February 7, 2001
There are large numbers of patients co-infected with HIV and hepatitis C. There are different reports regarding whether the interaction between the two infections worsens either disease. This is of importance for two reasons: the first is the need to understand the impact of treatment of one disease on the other, and the corollary is the impact of not treating one disease while treating the other. Sulkowski (see abstract 34) studied a cohort of approximately 750 chronic HCV/HIV-infected patients in Baltimore and found that "HCV did not adversely affect HIV disease progression or survival after controlling for use and effectiveness of HAART." The patients in this study were not treated for HCV and had no increased mortality due to either HCV or HIV if they were treated with antivirals.
In this study, Klein et al. performed a retrospective analysis of a clinical database of HIV-positive patients and compared all patients who were HCV positive with those who were HCV negative. The primary outcomes measured were AIDS-defined illnesses, hospitalizations and death. There were 500 patients in this database and there were differences between the groups in three areas that are relevant.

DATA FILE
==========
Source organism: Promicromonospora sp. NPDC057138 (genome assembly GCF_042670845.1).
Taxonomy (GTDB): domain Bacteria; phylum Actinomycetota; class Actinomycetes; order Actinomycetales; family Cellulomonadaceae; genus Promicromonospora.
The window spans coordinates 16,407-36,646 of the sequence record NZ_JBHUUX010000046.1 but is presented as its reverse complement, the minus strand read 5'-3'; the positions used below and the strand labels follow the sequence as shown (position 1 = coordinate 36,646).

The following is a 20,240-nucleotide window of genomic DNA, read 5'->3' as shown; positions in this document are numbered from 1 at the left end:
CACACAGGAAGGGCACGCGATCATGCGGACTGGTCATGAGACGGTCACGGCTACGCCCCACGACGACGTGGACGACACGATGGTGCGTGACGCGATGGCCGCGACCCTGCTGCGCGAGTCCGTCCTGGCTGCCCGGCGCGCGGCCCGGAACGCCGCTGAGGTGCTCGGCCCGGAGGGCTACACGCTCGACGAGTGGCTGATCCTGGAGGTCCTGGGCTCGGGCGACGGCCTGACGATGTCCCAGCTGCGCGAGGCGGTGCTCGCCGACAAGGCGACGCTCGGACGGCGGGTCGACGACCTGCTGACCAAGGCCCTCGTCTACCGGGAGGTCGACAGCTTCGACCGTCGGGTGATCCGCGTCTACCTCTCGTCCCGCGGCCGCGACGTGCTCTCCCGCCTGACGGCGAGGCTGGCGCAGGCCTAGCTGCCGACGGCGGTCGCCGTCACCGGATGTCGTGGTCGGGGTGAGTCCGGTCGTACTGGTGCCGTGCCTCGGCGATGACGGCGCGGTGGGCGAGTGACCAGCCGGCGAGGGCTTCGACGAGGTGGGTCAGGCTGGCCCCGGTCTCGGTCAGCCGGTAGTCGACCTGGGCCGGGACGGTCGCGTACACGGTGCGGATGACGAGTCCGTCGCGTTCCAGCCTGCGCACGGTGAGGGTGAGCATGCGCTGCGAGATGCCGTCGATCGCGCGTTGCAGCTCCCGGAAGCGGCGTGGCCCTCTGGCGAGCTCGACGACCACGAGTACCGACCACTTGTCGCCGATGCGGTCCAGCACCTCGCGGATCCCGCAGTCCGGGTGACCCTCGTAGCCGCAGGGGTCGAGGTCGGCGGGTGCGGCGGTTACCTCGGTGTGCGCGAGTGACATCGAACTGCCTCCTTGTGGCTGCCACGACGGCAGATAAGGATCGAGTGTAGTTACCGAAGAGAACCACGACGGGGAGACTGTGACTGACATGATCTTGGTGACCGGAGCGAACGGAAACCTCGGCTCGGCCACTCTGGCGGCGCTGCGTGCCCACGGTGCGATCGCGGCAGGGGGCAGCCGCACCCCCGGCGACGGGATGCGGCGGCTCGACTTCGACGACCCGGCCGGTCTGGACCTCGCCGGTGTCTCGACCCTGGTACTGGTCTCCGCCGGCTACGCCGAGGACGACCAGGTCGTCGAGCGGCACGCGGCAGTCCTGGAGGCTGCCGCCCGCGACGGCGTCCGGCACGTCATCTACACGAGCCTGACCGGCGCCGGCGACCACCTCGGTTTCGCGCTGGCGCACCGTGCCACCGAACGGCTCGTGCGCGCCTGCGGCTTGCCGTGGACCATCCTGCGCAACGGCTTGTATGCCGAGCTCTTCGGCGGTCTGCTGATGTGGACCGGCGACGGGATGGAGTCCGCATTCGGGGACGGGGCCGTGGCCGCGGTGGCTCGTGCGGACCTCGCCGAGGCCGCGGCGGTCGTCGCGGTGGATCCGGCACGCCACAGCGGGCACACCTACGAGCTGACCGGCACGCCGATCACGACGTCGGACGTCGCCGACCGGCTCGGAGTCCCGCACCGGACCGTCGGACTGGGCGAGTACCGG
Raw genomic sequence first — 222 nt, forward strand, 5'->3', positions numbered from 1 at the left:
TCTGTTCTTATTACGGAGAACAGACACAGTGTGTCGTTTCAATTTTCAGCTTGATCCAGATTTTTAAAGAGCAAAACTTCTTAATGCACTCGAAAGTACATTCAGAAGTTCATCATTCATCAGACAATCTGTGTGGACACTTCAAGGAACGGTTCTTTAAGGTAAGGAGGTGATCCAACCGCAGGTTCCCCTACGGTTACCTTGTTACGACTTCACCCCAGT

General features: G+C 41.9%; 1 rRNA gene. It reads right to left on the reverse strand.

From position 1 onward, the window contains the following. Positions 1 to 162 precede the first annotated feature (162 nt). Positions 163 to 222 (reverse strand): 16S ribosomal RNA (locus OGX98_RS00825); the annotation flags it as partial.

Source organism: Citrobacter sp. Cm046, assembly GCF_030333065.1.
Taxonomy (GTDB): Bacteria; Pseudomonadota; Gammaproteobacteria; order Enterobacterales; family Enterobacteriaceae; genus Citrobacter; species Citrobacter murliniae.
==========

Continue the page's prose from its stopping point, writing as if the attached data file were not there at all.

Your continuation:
|Use of HAART baseline||23%||35%|
|Rate of Opportunistic Infections/person years||9.77||7.91|
|Rate of Death/person years||6.67||2.27|
The relative risk of death (p=.04) and hospitalization (p=.05) was significantly more for the co-infected group after adjustment for baseline, CD4, viral load, duration of infection, and use of HAART. The authors speculated that the increased risks for HCV were complex and related to a higher incidence of intravenous drug use and the attendant risks to that activity, as well as a lower incidence of HAART with concomitant progression of HIV disease. Torriani reported that the response in co-infected people to HAART may be less due to the concomitant hepatotoxicity and the need for monitoring and possible discontinuations of meds (see abstract 575).
The differences between the two studies may represent geographical differences or the greater use of HAART in the Baltimore cohort. We must always provide appropriate care of substance use and have resources to address persistent IVDU and the different medical needs that may arise. Comprehensive care should include HIV care, substance abuse care, and case management for the extra difficulties in caring for co-infected individuals.
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